New paper: "Distributed Electronic Rights in JavaScript"

Mark S. Miller erights at google.com
Mon Jan 14 15:30:52 PST 2013


On Mon, Jan 14, 2013 at 3:05 PM, Mark S. Miller <erights at google.com> wrote:
> A fair point. By "contracts" in that first word, we refer to
> real-world contracts. For software "contracts", we initially had a
> footnote trying to explain the relationship between the "smart
> contracts" we're talking about and the type-like "contracts" that this
> literature refers to. Perhaps unwisely, I removed it because I thought
> it created more confusion than it cleared up. By introducing "the
> exchange of rights" in that same first sentence I hope we make it
> clear that we're talking about a different kind of contract, one
> closer to the real world notion.
>
> I'll see if I can find the footnote I deleted, at least for the record
> here on es-discuss ;).


The footnote I (again, perhaps unwisely) deleted is:

> Although types as contracts [2] and higher order contracts [3] can be seen as very
> special cases of smart contracts, their purpose is typically dierent: locating bugs
> during development rather than protection from misbehavior in the wild.

> 2. Meyer, B.: Applying Design by Contract". IEEE Computer 25(10) (1992) 40{51
> 3. Findler, R.B., Felleisen, M.: Contracts for higher-order functions. ACM SIGPLAN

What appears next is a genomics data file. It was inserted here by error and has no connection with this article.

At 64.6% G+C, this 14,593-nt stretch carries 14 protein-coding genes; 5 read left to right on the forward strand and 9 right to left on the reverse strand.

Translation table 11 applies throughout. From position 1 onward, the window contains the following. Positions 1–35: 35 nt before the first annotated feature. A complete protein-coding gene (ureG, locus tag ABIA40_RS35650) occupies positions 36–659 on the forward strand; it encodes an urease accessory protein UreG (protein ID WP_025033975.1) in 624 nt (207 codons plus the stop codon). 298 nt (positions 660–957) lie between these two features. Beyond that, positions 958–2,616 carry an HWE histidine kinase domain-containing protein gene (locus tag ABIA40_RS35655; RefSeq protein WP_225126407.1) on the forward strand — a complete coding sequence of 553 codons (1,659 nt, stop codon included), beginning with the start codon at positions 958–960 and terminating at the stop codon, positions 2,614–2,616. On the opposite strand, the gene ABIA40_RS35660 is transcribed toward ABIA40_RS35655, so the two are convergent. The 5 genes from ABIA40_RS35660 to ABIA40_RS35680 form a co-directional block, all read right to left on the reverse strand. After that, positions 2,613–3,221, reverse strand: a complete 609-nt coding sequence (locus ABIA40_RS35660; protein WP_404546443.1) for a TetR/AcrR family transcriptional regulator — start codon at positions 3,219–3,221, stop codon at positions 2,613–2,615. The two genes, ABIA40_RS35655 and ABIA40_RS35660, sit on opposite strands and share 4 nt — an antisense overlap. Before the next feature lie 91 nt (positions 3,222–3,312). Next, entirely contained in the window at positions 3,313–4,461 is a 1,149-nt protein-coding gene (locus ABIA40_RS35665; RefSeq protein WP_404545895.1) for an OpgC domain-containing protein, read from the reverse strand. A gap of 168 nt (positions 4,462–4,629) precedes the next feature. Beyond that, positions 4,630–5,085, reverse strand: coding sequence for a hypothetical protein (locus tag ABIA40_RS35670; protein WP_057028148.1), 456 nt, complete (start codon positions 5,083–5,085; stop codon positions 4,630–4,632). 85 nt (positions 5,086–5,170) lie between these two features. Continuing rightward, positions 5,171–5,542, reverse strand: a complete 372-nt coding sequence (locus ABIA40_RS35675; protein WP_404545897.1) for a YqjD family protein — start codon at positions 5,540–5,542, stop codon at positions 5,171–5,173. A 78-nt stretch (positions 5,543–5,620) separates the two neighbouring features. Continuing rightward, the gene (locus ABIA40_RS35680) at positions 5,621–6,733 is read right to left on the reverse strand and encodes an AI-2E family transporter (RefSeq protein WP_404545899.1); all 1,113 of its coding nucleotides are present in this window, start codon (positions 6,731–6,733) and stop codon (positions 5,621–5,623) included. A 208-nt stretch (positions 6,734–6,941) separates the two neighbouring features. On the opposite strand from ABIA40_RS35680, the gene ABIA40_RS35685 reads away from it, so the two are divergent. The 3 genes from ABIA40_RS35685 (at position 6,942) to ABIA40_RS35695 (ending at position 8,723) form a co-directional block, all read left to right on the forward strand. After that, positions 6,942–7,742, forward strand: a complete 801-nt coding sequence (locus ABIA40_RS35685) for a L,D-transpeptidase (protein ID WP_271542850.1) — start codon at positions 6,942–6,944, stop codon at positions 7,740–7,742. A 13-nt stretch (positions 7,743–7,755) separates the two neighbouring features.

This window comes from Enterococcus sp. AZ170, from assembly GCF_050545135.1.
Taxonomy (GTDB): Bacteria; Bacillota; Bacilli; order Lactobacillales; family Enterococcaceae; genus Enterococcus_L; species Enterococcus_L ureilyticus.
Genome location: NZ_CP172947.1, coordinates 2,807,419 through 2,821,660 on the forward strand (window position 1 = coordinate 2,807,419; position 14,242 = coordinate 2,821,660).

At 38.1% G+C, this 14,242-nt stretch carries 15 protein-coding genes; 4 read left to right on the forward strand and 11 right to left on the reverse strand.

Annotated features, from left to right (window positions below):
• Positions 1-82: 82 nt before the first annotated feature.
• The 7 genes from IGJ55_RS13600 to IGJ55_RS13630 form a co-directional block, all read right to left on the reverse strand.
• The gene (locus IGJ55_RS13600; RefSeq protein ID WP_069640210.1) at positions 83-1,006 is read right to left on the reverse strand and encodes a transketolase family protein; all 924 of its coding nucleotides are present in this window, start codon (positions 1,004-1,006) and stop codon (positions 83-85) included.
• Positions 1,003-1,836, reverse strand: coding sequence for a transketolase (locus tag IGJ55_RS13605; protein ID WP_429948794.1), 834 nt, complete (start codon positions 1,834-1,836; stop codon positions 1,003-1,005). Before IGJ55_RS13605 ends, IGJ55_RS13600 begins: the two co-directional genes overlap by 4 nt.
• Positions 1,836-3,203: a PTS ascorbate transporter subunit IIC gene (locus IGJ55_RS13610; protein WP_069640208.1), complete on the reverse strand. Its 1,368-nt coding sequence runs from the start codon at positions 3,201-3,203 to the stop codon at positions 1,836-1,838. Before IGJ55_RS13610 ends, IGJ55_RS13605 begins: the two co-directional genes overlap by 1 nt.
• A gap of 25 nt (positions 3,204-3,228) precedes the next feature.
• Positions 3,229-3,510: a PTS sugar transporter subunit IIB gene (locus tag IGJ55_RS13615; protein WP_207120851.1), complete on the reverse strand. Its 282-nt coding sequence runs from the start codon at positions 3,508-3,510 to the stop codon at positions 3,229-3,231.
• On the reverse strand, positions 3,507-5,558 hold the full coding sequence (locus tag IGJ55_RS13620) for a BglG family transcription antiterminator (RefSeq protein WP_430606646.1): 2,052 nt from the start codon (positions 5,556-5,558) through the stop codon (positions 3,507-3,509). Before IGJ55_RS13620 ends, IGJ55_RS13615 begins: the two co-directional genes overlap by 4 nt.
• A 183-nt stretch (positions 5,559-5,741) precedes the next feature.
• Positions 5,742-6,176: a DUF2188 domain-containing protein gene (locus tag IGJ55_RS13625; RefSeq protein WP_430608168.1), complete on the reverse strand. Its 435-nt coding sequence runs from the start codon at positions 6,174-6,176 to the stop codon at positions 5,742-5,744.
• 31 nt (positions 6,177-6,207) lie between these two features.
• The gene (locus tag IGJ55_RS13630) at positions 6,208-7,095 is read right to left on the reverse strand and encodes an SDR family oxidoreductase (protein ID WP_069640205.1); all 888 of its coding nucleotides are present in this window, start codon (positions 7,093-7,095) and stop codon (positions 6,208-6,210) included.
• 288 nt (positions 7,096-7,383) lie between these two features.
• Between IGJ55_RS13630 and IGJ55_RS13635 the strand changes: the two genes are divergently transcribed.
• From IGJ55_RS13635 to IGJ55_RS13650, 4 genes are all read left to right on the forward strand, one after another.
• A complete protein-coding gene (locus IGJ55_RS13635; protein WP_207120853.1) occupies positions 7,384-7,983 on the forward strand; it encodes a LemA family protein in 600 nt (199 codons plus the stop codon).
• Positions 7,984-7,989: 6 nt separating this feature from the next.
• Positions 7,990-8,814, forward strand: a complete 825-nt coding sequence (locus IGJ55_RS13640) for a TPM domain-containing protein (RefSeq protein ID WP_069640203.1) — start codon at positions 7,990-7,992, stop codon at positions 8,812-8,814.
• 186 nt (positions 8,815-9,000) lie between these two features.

>     Notices 37(9) (2002) 48--59


If you find this confusing, or wrong but don't quite know what you'd
say instead, without taking up too much space in a paper that's really
about something else, perhaps you can sympathize with my edit.

In any case, I will point out that we've been using the term "smart
contract" for this flavor of software contract since Nick Szabo coined
it, which <http://en.wikipedia.org/wiki/Smart_contract> guesses was in
1993 -- only one year after Meyer. I don't remember any of the papers
in this other literature clarifying how their use of the term
"contract" was distinct from "smart contract". Perhaps because the
difference looked clear enough when looking over the gap in that
direction?

For the record, in retrospect, yes, I should have left in a footnote
and worked to make it clearer. My apologies to my co-authors for
making this particular edit without discussion.


--
    Cheers,
    --MarkM


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